WASHINGTON • US Republican presidential candidate Donald Trump has offered a message of ethnic harmony at a Christian evangelical conference, seeking to calm concern about his criticism of a Mexican- American judge.
In a departure from his usual freewheeling style, Mr Trump read a carefully scripted speech from a teleprompter last Friday as part of a new push by his campaign to tone down the outspoken billionaire's harsh rhetoric.
Mr Trump's remarks included a wide-ranging attack on his Democratic rival Hillary Clinton, and he said money aimed at resettling Syrian refugees should instead be spent on tackling poverty in US cities.
Speaking at the annual conference of the conservative Faith & Freedom Coalition, Mr Trump did not mention the controversy over his earlier charge that Mr Gonzalo Curiel, the federal judge hearing a class-action lawsuit against Trump University, cannot treat him fairly because of his Mexican heritage.
But Mr Trump did make a point of saying he would represent all Americans if elected president on Nov 8.
CALL FOR UNITY
Freedom of any kind means no one should be judged by their race or their colour and the tone of his hue... Right now, we have a very divided nation. We are going to bring our nation together.
MR DONALD TRUMP, reading a carefully scripted speech from a teleprompter at a Christian evangelical conference.
"Freedom of any kind means no one should be judged by their race or their colour and the tone of his hue," Mr Trump said. "Right now, we have a very divided nation. We are going to bring our nation together."
As Mr Trump sought to rally more Republicans behind him, Mrs Clinton met Senator Elizabeth Warren of Massachusetts to try and shore up support from the left wing of the Democratic Party.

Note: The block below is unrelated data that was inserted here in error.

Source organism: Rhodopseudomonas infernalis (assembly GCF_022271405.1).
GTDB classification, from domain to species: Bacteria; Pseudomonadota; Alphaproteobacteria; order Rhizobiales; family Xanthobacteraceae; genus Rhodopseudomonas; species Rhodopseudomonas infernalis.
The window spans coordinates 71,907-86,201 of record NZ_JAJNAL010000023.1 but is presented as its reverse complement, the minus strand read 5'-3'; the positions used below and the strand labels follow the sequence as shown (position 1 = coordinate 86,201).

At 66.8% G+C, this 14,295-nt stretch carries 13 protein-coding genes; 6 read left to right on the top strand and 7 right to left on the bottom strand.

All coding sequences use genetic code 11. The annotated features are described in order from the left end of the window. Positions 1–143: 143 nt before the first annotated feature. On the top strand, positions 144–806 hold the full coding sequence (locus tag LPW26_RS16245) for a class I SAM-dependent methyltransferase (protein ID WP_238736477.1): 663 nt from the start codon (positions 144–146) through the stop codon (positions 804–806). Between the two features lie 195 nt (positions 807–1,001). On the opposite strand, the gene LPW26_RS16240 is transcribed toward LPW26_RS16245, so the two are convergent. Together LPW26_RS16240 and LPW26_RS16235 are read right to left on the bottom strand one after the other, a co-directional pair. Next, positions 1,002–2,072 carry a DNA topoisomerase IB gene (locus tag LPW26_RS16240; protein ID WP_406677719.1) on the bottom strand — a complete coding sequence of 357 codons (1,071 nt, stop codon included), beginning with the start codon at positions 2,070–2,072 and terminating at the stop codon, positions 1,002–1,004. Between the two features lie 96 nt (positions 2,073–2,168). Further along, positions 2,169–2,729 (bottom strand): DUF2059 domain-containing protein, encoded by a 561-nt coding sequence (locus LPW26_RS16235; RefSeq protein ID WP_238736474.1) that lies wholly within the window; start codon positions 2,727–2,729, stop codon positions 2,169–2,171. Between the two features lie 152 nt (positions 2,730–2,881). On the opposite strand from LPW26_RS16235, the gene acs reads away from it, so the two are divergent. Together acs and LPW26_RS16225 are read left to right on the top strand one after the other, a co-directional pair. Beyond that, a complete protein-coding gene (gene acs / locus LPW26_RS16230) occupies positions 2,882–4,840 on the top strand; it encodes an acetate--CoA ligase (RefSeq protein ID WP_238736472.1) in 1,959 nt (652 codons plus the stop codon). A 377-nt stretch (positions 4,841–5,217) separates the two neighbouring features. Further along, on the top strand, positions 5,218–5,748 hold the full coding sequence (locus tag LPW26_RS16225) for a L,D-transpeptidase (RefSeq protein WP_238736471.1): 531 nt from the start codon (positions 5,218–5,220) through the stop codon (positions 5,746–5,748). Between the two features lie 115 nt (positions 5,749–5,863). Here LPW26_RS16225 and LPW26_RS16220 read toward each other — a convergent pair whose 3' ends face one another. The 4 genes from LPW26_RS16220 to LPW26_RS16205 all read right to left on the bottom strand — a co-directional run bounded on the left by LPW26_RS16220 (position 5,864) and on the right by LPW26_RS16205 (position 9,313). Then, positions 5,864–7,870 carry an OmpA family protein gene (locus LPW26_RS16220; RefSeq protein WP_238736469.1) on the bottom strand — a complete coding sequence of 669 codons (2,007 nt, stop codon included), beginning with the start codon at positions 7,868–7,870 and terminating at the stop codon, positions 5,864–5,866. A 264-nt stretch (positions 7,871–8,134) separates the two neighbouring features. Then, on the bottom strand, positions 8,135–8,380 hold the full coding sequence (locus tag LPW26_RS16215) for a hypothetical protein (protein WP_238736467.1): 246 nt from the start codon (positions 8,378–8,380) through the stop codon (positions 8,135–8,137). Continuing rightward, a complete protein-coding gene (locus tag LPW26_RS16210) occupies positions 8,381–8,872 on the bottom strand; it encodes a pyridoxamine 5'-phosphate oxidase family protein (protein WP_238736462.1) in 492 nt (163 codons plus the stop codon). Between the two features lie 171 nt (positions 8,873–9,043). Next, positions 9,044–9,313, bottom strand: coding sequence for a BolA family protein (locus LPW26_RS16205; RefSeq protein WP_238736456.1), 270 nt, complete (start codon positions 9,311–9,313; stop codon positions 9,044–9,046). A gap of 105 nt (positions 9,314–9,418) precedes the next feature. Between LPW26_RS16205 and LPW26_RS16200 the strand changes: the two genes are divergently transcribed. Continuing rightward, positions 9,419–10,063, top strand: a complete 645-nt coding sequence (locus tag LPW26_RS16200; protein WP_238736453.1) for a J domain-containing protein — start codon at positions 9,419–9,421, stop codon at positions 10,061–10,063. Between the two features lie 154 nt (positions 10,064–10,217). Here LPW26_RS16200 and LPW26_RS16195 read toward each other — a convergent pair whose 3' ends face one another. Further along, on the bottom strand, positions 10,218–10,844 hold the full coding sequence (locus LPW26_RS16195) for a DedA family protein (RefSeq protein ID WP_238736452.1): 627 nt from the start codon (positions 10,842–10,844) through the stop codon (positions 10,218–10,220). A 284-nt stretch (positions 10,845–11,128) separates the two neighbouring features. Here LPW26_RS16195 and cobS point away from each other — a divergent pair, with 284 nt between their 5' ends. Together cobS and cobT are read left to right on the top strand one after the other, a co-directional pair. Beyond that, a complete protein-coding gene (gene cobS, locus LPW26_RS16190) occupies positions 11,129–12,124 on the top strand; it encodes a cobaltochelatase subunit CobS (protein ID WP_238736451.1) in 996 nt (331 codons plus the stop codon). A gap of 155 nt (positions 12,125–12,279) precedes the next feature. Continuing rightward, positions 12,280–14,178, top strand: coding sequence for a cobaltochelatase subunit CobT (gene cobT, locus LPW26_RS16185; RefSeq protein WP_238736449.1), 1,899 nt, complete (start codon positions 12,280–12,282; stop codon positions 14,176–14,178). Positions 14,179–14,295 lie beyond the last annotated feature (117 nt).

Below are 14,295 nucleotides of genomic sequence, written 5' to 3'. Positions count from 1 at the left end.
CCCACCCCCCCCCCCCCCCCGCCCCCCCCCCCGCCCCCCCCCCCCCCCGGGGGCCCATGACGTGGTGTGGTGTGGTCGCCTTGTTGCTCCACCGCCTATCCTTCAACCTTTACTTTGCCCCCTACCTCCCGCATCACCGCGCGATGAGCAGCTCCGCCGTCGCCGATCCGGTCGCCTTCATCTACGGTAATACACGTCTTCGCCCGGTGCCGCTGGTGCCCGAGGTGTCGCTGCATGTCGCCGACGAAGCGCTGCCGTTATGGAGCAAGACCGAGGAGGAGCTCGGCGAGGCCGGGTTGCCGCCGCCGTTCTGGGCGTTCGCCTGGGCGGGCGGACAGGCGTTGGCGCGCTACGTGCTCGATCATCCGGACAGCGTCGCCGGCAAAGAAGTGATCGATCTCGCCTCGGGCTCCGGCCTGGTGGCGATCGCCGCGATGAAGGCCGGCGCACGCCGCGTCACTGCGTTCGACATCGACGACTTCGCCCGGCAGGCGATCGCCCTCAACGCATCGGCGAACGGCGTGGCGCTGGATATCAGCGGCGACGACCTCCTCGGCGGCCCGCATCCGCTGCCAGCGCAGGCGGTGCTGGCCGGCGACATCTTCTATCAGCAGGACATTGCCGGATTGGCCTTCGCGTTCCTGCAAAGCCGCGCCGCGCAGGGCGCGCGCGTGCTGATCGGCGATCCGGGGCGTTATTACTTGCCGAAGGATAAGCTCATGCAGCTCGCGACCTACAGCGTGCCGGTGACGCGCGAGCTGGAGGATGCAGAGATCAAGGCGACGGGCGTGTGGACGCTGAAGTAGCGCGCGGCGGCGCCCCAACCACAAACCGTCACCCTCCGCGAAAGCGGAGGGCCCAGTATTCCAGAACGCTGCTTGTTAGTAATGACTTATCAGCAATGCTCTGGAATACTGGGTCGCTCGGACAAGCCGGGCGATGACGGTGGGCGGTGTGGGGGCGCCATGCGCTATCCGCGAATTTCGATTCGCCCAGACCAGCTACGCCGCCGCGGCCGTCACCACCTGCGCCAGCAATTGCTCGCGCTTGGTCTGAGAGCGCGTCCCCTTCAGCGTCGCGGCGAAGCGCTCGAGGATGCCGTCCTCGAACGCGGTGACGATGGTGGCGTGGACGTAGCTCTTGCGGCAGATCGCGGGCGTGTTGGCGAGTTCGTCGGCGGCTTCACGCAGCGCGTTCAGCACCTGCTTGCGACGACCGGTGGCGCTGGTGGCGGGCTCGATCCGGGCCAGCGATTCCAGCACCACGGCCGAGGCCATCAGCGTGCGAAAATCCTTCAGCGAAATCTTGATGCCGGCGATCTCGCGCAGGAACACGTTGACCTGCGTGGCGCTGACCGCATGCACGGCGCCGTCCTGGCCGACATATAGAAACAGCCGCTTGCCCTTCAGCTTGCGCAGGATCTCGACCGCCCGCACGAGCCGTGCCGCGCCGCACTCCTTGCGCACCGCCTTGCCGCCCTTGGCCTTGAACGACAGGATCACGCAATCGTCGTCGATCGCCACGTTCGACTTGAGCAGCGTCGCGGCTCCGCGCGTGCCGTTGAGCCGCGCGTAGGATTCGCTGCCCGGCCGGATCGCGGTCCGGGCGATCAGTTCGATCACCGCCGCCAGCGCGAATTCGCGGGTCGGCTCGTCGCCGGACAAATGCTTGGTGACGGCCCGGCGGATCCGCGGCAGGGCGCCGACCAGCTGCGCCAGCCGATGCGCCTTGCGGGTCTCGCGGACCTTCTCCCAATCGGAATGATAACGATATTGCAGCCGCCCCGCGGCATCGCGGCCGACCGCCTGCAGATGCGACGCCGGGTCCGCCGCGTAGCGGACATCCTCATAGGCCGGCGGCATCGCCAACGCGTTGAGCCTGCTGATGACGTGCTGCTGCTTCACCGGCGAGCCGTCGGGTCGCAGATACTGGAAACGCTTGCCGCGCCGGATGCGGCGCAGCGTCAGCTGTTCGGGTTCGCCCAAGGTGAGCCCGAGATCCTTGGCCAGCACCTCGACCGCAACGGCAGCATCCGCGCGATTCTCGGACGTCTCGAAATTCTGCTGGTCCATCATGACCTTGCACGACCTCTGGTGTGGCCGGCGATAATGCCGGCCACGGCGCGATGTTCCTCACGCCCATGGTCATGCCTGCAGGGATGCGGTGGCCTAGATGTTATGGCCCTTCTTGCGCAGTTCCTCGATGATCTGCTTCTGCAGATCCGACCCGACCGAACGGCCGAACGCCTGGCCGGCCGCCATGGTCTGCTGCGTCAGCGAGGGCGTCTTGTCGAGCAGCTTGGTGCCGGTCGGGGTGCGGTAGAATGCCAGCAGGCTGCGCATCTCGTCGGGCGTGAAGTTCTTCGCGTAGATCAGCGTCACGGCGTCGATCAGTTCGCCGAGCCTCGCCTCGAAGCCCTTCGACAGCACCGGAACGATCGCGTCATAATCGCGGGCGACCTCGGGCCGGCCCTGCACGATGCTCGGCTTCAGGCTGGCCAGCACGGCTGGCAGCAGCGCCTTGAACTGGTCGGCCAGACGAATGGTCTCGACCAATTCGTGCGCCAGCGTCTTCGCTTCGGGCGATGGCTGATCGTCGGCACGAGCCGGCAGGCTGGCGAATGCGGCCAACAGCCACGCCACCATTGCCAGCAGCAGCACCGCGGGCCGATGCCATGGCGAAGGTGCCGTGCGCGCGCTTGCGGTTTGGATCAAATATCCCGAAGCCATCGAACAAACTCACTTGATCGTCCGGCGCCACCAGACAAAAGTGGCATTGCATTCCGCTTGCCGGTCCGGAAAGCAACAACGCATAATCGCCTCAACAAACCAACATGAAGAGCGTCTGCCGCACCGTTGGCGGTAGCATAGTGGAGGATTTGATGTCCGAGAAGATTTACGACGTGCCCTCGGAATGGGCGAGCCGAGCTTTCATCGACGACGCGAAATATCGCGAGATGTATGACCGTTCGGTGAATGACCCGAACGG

Mrs Clinton later addressed the Planned Parenthood Action Fund, the non-partisan arm of the women's health group, and had Mr Trump trained in her sights.
"This is a man who has called women pigs, dogs and disgusting animals, it's kind of hard to imagine counting on him to respect our fundamental rights," she said.
Mrs Clinton leads Mr Trump by 11 percentage points, nearly the same as a week ago, according to a poll by Reuters/Ipsos just out.
Mr Trump on Friday criticised Mrs Clinton's willingness to accept thousands of Syrian refugees into the US and challenged her to "replace her support for increased refugee admission" in favour of a new job programme for inner cities.
He stopped short of repeating his call for a temporary ban on Muslims entering the country, a proposal that has drawn heavy fire from Republicans and Democrats.
The tycoon's struggle to unify Republicans behind his insurgent candidacy was apparent at the faith conference, where some speakers studiously avoided mentioning his name. But conference organiser Ralph Reed was adamant in his support for Mr Trump, saying the New Yorker has energised the evangelical vote in a way that past Republican presidential nominees failed to do.
"We understand that perfection is not the measure that should be applied," Mr Reed told the crowd.